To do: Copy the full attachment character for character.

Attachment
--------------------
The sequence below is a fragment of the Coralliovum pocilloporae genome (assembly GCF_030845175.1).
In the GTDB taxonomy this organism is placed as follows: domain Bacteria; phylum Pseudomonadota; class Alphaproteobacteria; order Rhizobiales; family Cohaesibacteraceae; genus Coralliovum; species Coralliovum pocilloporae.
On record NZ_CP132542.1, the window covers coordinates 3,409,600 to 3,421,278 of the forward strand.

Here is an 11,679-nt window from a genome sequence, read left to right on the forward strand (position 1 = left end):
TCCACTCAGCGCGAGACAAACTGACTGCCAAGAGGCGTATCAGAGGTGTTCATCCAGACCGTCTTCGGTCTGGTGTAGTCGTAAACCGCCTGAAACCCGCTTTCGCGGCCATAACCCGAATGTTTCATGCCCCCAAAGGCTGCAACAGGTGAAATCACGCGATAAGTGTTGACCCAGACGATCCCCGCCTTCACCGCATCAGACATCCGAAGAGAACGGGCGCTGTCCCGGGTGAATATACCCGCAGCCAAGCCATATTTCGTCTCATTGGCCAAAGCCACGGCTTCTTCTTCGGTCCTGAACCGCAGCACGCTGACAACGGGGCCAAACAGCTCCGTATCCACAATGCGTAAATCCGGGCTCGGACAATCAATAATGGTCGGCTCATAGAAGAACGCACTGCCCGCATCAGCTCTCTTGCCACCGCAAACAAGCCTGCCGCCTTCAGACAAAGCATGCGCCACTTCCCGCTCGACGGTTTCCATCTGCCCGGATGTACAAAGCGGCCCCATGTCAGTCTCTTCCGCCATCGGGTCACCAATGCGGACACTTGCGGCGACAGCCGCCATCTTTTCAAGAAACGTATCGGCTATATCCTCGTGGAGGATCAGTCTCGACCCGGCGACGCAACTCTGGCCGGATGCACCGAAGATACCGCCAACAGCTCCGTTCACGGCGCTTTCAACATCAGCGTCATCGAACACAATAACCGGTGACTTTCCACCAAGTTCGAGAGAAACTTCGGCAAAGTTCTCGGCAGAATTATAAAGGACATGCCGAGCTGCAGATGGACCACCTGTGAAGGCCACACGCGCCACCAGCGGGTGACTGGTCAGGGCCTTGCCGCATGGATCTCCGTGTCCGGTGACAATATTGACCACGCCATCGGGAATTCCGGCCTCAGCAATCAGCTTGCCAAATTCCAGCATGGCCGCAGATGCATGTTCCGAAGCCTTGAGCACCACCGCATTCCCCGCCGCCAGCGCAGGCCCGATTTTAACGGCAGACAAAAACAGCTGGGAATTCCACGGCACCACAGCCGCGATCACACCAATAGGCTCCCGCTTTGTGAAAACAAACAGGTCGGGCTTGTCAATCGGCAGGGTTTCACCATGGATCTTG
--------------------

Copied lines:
The sequence below is a fragment of the Coralliovum pocilloporae genome (assembly GCF_030845175.1).
In the GTDB taxonomy this organism is placed as follows: domain Bacteria; phylum Pseudomonadota; class Alphaproteobacteria; order Rhizobiales; family Cohaesibacteraceae; genus Coralliovum; species Coralliovum pocilloporae.
On record NZ_CP132542.1, the window covers coordinates 3,409,600 to 3,421,278 of the forward strand.

Here is an 11,679-nt window from a genome sequence, read left to right on the forward strand (position 1 = left end):
TCCACTCAGCGCGAGACAAACTGACTGCCAAGAGGCGTATCAGAGGTGTTCATCCAGACCGTCTTCGGTCTGGTGTAGTCGTAAACCGCCTGAAACCCGCTTTCGCGGCCATAACCCGAATGTTTCATGCCCCCAAAGGCTGCAACAGGTGAAATCACGCGATAAGTGTTGACCCAGACGATCCCCGCCTTCACCGCATCAGACATCCGAAGAGAACGGGCGCTGTCCCGGGTGAATATACCCGCAGCCAAGCCATATTTCGTCTCATTGGCCAAAGCCACGGCTTCTTCTTCGGTCCTGAACCGCAGCACGCTGACAACGGGGCCAAACAGCTCCGTATCCACAATGCGTAAATCCGGGCTCGGACAATCAATAATGGTCGGCTCATAGAAGAACGCACTGCCCGCATCAGCTCTCTTGCCACCGCAAACAAGCCTGCCGCCTTCAGACAAAGCATGCGCCACTTCCCGCTCGACGGTTTCCATCTGCCCGGATGTACAAAGCGGCCCCATGTCAGTCTCTTCCGCCATCGGGTCACCAATGCGGACACTTGCGGCGACAGCCGCCATCTTTTCAAGAAACGTATCGGCTATATCCTCGTGGAGGATCAGTCTCGACCCGGCGACGCAACTCTGGCCGGATGCACCGAAGATACCGCCAACAGCTCCGTTCACGGCGCTTTCAACATCAGCGTCATCGAACACAATAACCGGTGACTTTCCACCAAGTTCGAGAGAAACTTCGGCAAAGTTCTCGGCAGAATTATAAAGGACATGCCGAGCTGCAGATGGACCACCTGTGAAGGCCACACGCGCCACCAGCGGGTGACTGGTCAGGGCCTTGCCGCATGGATCTCCGTGTCCGGTGACAATATTGACCACGCCATCGGGAATTCCGGCCTCAGCAATCAGCTTGCCAAATTCCAGCATGGCCGCAGATGCATGTTCCGAAGCCTTGAGCACCACCGCATTCCCCGCCGCCAGCGCAGGCCCGATTTTAACGGCAGACAAAAACAGCTGGGAATTCCACGGCACCACAGCCGCGATCACACCAATAGGCTCCCGCTTTGTGAAAACAAACAGGTCGGGCTTGTCAATCGGCAGGGTTTCACCATGGATCTTG